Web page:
Titanium planes were polished following the regimen recommended for metallographic polishing [19, 20].

Testing conditions and cyclic load

The testing machine was a tribological system with mechanically actuated contact fatigue and radial fretting built at the Department of Mechanical Engineering, University of Coimbra. A relative displacement was generated between the spherical specimen placed on the top (sphere vertical support) and the flat specimen (horizontal) in accordance with the flexible vibration of the electric motor (Additional file 1).

For each group, tests were performed under two different simulation environments: air and artificial saliva [21]. The test performed in air was used to control the influence of artificial saliva (SAGF medium), which enables the in vitro reproduction and the study of many physicochemical phenomena that can develop in the mouth. It has a complete composition closer to human saliva than other means of simpler artificial saliva [21].

The artificial saliva was applied twice a day (12 h of interval) to the interface of the plane-sphere with a PVC tube with a diameter of 4.2 cm. The SAGF pH was checked every day (Inolab WTW) to determine if they were stable.

The specimens were submitted to a 20 N load (peak to peak) with a 15 Hz frequency for 4,000,000 cycles with a sphere measuring 10 mm in diameter. Table 1 presents the four samples that were tested and the testing conditions that were met, with one specimen being tested in each testing condition.
Table 1

Samples tested

Plane (substrate)

Sphere (abrader)

Testing conditions

Commercially pure titanium Grade 4

Control group

Titanium Gr5

Room atmosphere

Artificial Saliva

Experimental group

Zirconia

Room atmosphere

Artificial Saliva

Area loss and scar measurement

The geometry of the planes with damaged contact areas was measured with a laser profilometry microtopographer (Mahr, Germany). The data obtained from the microtopographer was analysed with Gwyddion (Czech Metrology Institute), a modular program for data visualization and analysis, and the two-dimensional (2D) profiles of the scars were extracted. The concavities on the edges of the scars (wear zones) were further analysed with Microsoft Excel with the tool Curve integration Macro to determine the removed area by calculating the area on the concave zone of the scar.

Additionally, images of the scars on planes were obtained with the stereoscopic microscope (Nikon Stereophoto SMZ-10) and analysed with ImageJ software (National Institutes for Health) to measure the outer diameter. Five measures were obtained for each specimen.

Scanning electron microscope (SEM) images

SEM images of the scars on planes were obtained with low and high magnification (Philips XL series 30).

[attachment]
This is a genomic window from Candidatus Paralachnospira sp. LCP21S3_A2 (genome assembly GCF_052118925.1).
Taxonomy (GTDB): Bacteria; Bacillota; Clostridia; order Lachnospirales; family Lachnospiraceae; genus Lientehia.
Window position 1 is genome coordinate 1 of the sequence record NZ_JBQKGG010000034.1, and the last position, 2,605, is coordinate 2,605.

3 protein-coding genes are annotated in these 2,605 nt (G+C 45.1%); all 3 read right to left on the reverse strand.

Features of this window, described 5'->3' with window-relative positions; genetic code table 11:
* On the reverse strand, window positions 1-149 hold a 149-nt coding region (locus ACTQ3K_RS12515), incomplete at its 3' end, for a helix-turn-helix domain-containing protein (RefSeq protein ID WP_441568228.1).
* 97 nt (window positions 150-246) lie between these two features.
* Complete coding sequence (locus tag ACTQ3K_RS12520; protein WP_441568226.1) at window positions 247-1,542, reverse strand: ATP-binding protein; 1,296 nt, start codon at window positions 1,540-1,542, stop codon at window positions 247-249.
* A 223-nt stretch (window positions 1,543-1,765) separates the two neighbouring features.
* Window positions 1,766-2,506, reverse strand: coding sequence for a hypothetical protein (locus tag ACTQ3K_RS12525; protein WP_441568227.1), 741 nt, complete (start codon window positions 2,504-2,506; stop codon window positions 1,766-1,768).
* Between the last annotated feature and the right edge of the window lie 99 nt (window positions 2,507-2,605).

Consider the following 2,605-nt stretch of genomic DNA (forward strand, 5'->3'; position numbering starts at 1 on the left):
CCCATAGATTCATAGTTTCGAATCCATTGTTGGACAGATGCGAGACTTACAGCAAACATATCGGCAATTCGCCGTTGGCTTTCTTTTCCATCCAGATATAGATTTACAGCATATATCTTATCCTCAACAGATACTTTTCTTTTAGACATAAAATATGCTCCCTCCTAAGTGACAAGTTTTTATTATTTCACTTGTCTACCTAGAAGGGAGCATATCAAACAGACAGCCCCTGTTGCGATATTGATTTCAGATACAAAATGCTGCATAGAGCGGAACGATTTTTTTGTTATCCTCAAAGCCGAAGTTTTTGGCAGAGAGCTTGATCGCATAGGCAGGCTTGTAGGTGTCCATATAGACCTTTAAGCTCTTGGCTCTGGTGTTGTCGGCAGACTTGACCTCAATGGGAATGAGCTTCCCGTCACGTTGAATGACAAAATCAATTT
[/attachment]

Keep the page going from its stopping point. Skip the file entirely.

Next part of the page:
Hertzian diameter

The contact diameter between the plane and sphere can be calculated as the Hertzian diameter. The following formula is used for the calculation:
$$\alpha = \left(\frac{3P{R_{eq}}}{4E^{*}}\right)^{\frac{1}{3}}$$
Formula 1—Hertzian diameter P represents the normal force; Req is the reduced radius, and E is the reduced Young’s modulus of the materials.

Results

Stereoscope images of titanium plane scars

Representative SEM images of titanium plane scars are depicted in Fig. 1. The configuration of the fretting wear scars left on the planes is similar to a ring in a top view. With the zirconia sphere at room temperature, the ring scar is the most perfect. On the test performed with artificial saliva in SEM images at high magnification, we can see that the ring surface is highly irregular and dense.
Fig. 1
Fig. 1

SEM images of titanium grade 4 plane scars

Area loss on titanium planes

The material area loss was low on the control and experimental groups, with the area of loss between 0.10 and 0.03 µm2 on the test performed with titanium–titanium contact at room temperature and in contact with artificial saliva, respectively. Regardless of the material used in the sphere, the amount of area loss was lower in the presence of artificial saliva.

Diameter of the scars on titanium planes

The graphs in Fig. 2 represents the outer diameter of the scars measured on titanium planes. The outer diameter was similar in control and experimental groups. At room temperature, the outer diameter was slightly higher than that of the tests performed under artificial saliva.
Fig. 2
Fig. 2

Results of average and standard deviation of the outer diameter (out) of titanium grade 4 plane scars

Hertzian diameter

The contact diameter between the plane and sphere varied between 0.13 and 0.23 mm.

Discussion

The primary conclusion of this article is that the proposed technique is an alternative for the evaluation of wear on dental implants. It was possible to observe and to measure the wear, which was different according to the antagonist surfaces (zirconia and titanium) and the presence and absence of saliva, which means that this method enables the evaluation of different variables (material, presence of saliva).

It can be observed that the tests performed with artificial saliva had smaller scars. The reduction in wear can be explained by the fact that the presence of saliva creates a corrosive environment, which leads to oxide formation that increases the friction coefficient, thus decreasing wear [22]. The scars produced on titanium planes had small differences in diameter and area of loss, both with zirconia (experimental group) and titanium (control group) spheres.